Amazon's next big adversary is its own workers (The Daily Charge, 10/17/2019)
The Daily Charge
Today on The Daily Charge, subscribers bounce back and Netflix is flying high on the success of Stranger Things 3. Setting a new watch time record.
And Amazon workers unite to slam the company over warehouse conditions, climate change and more.
Today is Thursday, October 17th.
I'm Joan E Solsman.
And I'm Ben Fox Rubin.
And here are today's top stories.
[SOUND] Amazon workers are agitating and organizing to express more and more gripes against their giant overlord employer.
Ben, what kind of things are Amazon employees fed up with and what are they doing about it?
Okay, so there are so many, there are so many things.
There are at least seven different Employee activist groups that I found.
Four of them are local warehouse worker groups.
One of them is called Whole Worker, which is whole foods.
Workers that are trying to unionize, and other one is called We Won't Build It, which is against they most on working with, Ice, and yet another one.
This is one of the largest and most organized is a climate change organization called Amazon Employees for Climate Justice.
So there's a lot, and they're really focused on a lot of different things.
So it sounds like some of them Want to unionize other things aren't quite as much labor related collective bargaining sort of things.
How does it all fall on the spectrum?
And how is Amazon reacting to all this activism?
So those aree great questions.
Amazon's response seems to be that, to a certain extent, they are actually Responding and they are trying to make some small changes like for instance there was protest in [UNKNOWN] There were a bunch of folks that got really fed up that there wasn't enough parking Like on site parking, specifically at that warehouse.
And so they protested, they did a walk out and they actually got management to specifically say, hey we're gonna try to do something about this.
That's a really small example, but at the same time, it's actually helping create this snowball effect where folks are standing up, putting their voice out there.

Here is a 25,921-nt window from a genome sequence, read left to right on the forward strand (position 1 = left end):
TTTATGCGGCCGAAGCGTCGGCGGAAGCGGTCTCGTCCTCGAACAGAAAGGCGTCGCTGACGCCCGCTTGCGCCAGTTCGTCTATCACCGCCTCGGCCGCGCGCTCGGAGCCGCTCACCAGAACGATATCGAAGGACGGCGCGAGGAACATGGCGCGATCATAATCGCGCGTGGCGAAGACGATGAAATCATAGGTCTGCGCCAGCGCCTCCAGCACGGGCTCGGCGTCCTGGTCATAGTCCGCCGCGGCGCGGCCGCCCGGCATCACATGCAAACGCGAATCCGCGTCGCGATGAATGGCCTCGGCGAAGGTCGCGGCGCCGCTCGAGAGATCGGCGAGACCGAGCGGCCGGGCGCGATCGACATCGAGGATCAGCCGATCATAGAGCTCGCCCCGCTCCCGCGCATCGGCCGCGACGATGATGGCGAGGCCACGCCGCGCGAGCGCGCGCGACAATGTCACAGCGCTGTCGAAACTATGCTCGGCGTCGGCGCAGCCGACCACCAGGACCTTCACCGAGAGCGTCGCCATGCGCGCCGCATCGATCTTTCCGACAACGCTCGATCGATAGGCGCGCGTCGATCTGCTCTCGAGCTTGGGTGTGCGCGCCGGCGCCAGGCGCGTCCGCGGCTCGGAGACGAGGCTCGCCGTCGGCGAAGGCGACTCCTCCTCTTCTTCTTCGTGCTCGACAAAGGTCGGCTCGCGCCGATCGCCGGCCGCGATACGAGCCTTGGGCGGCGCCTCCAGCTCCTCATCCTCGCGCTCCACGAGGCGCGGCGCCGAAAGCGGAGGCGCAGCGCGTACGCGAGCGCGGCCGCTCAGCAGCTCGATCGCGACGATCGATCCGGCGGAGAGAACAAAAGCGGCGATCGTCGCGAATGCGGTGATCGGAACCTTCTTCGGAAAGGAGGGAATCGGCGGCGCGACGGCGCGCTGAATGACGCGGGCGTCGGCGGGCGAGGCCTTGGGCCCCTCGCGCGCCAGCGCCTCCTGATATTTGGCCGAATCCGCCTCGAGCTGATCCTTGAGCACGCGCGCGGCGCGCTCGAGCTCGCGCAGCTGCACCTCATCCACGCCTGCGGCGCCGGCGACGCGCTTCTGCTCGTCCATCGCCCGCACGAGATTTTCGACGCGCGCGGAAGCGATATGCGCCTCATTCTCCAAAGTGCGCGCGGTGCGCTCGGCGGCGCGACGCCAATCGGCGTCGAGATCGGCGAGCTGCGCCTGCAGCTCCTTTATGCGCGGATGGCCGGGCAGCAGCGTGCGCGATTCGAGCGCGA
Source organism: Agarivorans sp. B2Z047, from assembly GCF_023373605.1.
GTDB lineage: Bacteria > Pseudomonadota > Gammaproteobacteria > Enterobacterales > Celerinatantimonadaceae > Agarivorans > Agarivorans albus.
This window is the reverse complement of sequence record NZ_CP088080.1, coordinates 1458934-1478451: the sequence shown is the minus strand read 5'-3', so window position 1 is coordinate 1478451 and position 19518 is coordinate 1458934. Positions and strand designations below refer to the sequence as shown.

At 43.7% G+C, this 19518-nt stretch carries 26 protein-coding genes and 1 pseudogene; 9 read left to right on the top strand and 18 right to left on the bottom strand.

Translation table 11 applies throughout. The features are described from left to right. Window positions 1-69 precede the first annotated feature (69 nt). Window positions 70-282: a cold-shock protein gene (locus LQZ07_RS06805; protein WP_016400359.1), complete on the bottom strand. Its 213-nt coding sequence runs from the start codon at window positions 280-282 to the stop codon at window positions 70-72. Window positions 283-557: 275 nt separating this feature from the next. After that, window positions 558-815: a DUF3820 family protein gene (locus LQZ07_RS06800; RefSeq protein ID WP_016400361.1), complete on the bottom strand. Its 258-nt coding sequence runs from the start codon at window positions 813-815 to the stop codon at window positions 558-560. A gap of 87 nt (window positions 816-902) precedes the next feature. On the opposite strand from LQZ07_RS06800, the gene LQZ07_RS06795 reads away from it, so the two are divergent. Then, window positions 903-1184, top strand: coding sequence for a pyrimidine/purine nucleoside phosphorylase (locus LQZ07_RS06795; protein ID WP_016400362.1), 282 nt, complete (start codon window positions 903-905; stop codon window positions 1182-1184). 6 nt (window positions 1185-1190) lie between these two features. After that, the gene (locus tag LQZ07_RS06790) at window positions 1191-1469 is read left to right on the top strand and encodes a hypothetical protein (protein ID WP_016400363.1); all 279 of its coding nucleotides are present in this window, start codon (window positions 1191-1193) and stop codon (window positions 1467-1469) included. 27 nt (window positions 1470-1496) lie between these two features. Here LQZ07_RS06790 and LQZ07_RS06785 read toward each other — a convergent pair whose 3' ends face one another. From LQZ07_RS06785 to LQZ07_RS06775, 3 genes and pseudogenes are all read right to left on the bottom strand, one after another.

They're putting their names out there and saying specifically, hey we want to make these changes.
It's really sparking some other activism and other areas.
So,>>Yeah>> Amazon seems to be responding in some areas and other [CROSSTALK]
What about the most like senior cuz some of these things some of this activism is around some intrinsic elements to Amazon and its business are the is there like response from, Higher, like the highest level of the company.
I mean, that can be debatable.
So you saw Jeff Bezos had an event in DC where he talked about this huge effort, this really ambitious plan to really try to make Amazon carbon neutral by 2040.
Right and the Amazon employees for climate justice really, you know, Kind of promoted this inside like, Hey, this is this is really great.
we've really tried to force this action really, really quickly.
However, they said that they were still going to do a big protest literally the next day.
And they're trying to push Amazon to do certain things that Bezos said he doesn't want to do.
So for instance, they want them to cut off ties with oil and gas companies.
Bezos said, look, we wanna provide the best technologies for those types of companies.
And so far as we won't build it, the anti ice group, Bezos has said, and other folks have said We want to work with government agencies across the board.
So in certain aspects, they've been very clear about the fact that like, Hey, we're not going to cut off ties with these certain businesses.
Whether it's From philosophical standpoint or a financial standpoint I mean you decide why they don't want to do those things.
And quickly how does this fit in so what's happening more broadly?
Yeah so it's actually interesting that a good economy is causing a lot more employee activism, a lot of,
Employees, like the folks at GM that had just been striking, have noticed that their companies are doing really well.
They see those quarterly earnings from reports.
And they're wondering why their paychecks aren't getting any fatter.
Or there not increasing as much as they would hope.
So, Interestingly enough, I talked to a management professor at UConn that said that usually during a recession or during down times, employees tend to be a little bit quieter because they're worried about layoffs.